No. They try to imply that he is…the General character tells the daughter they experimented on the guest and she says, well, you shouldn’t have done it on a psychopath. The General says he was supposedly a model guinea pig, trying to escape blame, even though he made it quite clear that the guest is following his “programming” by eliminating everyone who knows about him, and probably couldn’t stop even if he wanted to. So, no, he wasn’t a psychopath, he was turned into one by the drugs.

Is there any point analysing this film?

Not really. It’s fun to watch, but there’s nothing much to say about it. Unless someone else can think of something?

What about ‘No one Lives’?

Let’ see…

Plot: A gang of thieves robs a house in the middle of American nowhere then one of them shoots the family when they return early from their holiday. They go to a bar and annoy a man and his girlfriend during their romantic dinner [i.e. sitting opposite each other in creepy silence]. It turns out the man is a serial killer and the girlfriend is his groupie. The angriest member of the gang, along with the fattest, follows them afterwards and makes them crash their car. The serial killer wakes up in a garage and watches his groupie kill herself by grating her neck against the fat gang guy’s knife. The fat gang guy looks confused, the serial killer doesn’t care; he kills him and decides to hunt the rest of the gang because it was their fault his groupie was insane.

Subplot: The serial killer has another woman tied up in the back of his van. She escapes and hides with the gang, telling them how dangerous the serial killer is. They laugh it off, but secretly they agree with her and prove it by dying one by one.

Sub-subplot: A bored motel owner checks in the serial killer and tells him a good place to eat. He leers at the killer’s girlfriend then goes back to the motel and finds a middle-aged Japanese man installing secret cameras in the killer’s room.

Sub-sub subplot: A nurse coming to the end of a 47 hour shift leaves an injured man alone in his room for two minutes. When she comes back, he’s dead, and Luke Evans is on the phone to his agent. She gets his autograph and, despite her fatigue, accepts his invitation to go back and watch a DVD in his trailer.

Sub-sub-sub-subplot: A meat grinder tries to talk a man out of putting his head inside it, but is hindered by not understanding any form of language. A spiritual twin to Star Trek TNG episode ‘Darmok’.

Right…seems quite similar to ‘The Guest’ on the surface: human killer, sometimes a good guy, sometimes bad, has sex with someone, so can it pass the test?

i] The killer is human and his bag of masks is empty – he even says he can’t help the way he is at one point, and if he could change he would. Which is a serial killer’s way of saying, I like the way I am, or most of it, and if I could change it, I wouldn’t.

ii] He’s invincible in the sense that he’s always one step ahead of his victims and refuses to die at the end. He even wounds himself at one point and puts his life in the hands of one of his victims. Naturally, she saves him. [I should probably explain this a little as, the way it’s written now, I think I’m guilty of loading it unfairly to get a cheap laugh. Basically, he’s kept her locked in a room in the woods, she can’t get out without him, so if she doesn’t save him, she’ll be stuck there forever. That’s why she saves him. Of course, after he’s recovered, he tells her the door was unlocked all the time]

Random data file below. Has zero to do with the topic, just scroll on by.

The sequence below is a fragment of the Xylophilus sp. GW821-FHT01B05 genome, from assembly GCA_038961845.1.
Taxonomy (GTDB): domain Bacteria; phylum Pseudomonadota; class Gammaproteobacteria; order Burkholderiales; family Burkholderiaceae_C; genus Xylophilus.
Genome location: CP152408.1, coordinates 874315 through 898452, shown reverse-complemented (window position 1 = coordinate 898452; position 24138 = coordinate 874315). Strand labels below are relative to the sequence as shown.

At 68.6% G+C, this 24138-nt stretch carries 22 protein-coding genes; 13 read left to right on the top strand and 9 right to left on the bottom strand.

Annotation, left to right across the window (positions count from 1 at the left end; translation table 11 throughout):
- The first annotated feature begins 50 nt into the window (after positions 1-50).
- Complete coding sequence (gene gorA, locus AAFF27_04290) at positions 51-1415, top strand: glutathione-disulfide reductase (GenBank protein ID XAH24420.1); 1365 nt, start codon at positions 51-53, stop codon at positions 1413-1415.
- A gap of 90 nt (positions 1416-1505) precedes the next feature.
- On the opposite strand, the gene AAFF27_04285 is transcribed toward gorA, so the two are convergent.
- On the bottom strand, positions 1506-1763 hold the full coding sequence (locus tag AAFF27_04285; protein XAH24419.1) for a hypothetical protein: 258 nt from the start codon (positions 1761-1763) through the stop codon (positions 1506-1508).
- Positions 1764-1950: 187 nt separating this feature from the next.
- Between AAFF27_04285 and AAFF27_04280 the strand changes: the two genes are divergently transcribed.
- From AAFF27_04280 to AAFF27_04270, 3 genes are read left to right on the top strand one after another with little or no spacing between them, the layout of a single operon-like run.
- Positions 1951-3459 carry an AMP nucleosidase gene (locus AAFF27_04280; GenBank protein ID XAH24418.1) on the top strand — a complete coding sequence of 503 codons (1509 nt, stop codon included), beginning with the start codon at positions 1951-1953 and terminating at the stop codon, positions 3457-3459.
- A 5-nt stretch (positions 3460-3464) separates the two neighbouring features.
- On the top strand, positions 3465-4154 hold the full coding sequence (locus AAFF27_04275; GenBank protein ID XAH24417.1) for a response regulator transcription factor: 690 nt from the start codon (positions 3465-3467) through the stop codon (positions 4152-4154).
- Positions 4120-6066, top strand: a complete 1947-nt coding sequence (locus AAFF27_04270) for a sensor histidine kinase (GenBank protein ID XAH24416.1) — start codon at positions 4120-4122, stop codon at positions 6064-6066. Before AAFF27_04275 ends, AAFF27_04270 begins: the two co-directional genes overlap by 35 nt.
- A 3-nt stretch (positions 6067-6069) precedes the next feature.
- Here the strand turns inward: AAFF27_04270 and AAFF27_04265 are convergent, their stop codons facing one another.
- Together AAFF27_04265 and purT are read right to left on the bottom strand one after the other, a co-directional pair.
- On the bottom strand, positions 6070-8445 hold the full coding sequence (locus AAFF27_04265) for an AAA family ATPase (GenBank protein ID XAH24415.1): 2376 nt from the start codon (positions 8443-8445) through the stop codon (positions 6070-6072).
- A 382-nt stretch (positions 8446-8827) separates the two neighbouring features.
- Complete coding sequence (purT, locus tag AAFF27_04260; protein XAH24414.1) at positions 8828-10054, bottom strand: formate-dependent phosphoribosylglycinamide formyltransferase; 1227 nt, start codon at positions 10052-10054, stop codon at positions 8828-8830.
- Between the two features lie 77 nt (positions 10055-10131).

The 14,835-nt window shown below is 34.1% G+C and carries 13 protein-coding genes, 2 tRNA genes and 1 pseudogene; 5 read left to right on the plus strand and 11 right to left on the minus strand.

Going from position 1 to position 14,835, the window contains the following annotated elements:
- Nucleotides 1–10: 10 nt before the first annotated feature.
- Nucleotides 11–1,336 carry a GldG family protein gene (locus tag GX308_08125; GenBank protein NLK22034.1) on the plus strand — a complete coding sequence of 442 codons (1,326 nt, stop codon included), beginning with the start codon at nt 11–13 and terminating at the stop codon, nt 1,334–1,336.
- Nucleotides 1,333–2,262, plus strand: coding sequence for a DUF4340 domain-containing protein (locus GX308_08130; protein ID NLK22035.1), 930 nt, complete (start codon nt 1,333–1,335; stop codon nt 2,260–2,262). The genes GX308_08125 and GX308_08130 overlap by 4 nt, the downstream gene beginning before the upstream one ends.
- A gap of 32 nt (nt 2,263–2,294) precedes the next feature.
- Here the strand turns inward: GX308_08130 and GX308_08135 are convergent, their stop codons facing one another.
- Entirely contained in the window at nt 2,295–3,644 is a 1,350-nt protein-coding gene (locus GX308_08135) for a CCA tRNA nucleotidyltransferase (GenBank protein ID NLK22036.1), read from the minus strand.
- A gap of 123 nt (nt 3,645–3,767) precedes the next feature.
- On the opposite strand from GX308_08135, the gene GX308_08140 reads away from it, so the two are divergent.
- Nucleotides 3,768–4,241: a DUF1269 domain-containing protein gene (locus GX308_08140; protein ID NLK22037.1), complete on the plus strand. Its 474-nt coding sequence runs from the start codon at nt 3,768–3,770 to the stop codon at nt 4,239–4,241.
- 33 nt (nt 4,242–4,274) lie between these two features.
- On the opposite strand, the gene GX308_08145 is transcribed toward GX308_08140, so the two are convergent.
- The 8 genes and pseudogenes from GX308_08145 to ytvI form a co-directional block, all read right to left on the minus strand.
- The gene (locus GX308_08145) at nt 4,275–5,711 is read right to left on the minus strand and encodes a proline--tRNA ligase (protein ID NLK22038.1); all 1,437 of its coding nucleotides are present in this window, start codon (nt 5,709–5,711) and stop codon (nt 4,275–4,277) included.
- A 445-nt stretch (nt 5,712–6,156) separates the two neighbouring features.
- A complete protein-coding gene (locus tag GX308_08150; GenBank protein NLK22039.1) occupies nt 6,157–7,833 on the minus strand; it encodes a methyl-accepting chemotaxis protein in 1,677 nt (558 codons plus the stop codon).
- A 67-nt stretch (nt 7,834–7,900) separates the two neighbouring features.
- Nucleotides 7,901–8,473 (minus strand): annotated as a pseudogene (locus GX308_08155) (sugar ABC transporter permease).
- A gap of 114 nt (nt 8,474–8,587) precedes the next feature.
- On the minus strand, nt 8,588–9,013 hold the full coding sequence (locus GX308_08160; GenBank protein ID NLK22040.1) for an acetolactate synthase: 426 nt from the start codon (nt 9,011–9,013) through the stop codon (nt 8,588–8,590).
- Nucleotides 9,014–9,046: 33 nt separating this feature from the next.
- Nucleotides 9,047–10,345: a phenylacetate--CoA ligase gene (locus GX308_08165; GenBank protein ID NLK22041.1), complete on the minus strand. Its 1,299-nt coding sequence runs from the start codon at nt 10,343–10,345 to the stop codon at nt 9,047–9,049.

iii] A woman escapes from him, but I wouldn’t say he was defeated by her.

iv] He does a lot of things when he’s not killing – having sex, watching TV, taking his ex-victim for dinner. Not sure if it really counts though…all the time he’s doing this, there’s another victim locked in the back of his van. Technically, he’s still killing, he’s just taking a really long time over it.

Okay, that’s a fail on all points except number 2. But I would say ‘No one Lives’ is closer to horror than ‘The Guest’ as the killer enjoys what he does. He goes after his victims [the gang of thieves] in the film because he wants to, even though he initially lets them go in the bar because his girlfriend/ex-victim asks him to. When they drag him back in, it becomes almost like a revenge flick.

Maybe it doesn’t qualify as horror after all…

Luke Evans, the killer, is an anti-hero, isn’t he? He’s just going about his business, having dinner with his girlfriend, when the gang of thieves insult him and later kidnap him. Then his girlfriend kills herself in front of him, so…in any other revenge film, where the main character is a soldier or a policeman or even a normal guy, he would be totally justified in hunting down the gang and slaughtering them. Which is exactly what happens in this film too.

He’s a serial killer, yes, but he’s still more likeable than any of the thieves, which means we’re on his side, which then means…

I’m not sure what this film is.

Can you call it horror if he’s killing criminals, who are also assholes? Isn’t it just a revenge film with an anti-hero?

But then we also follow the girl who’s locked in the back of the van. She’s the heroine, with no ‘anti’ tag and no real annoying habits…being chased by Luke Evans, the anti-hero, who wants to kill her…but then doesn’t kill her…

This is confusing.

Is it horror because he kills the thieves in gruesome ways?

Is it horror even though I’m not scared of Luke Evans?

Is it horror because he hides inside the body of the fat guy?

Is it horror because he kills a pair of fake tits in the shower?

Is it even tagged as horror?

I don’t know.

Anything else?

Yeah. I like the way he kills the leader of the thieves early on. And then feeds him upside down into a meat grinder. I did not expect that.

Is Luke Evans terrifying?

No. Because he’s human without a mask. And the aggressive thief nearly kills him at the end, which seriously negates his fear factor. Though Evans does deliver a nice speech about the lack of mendacity in the thieves’ actions, which makes you wonder if you really would be smart enough to beat him.

Is the director Japanese?


Did he come up with the idea of Luke Evans hiding inside the body of the fat guy?

Probably. The Japanese are quite inventive when it comes to gore.

Is either of these movies horror?

According to their tags, yes. According to the test based on ‘Halloween’ as a template, not really. Though ‘No One Lives’ probably would be if the victims weren’t all psychopathic twats.

Is either worse than ‘Day of the Mummy’?


Worse than ‘Monster Dog’?

Not even close.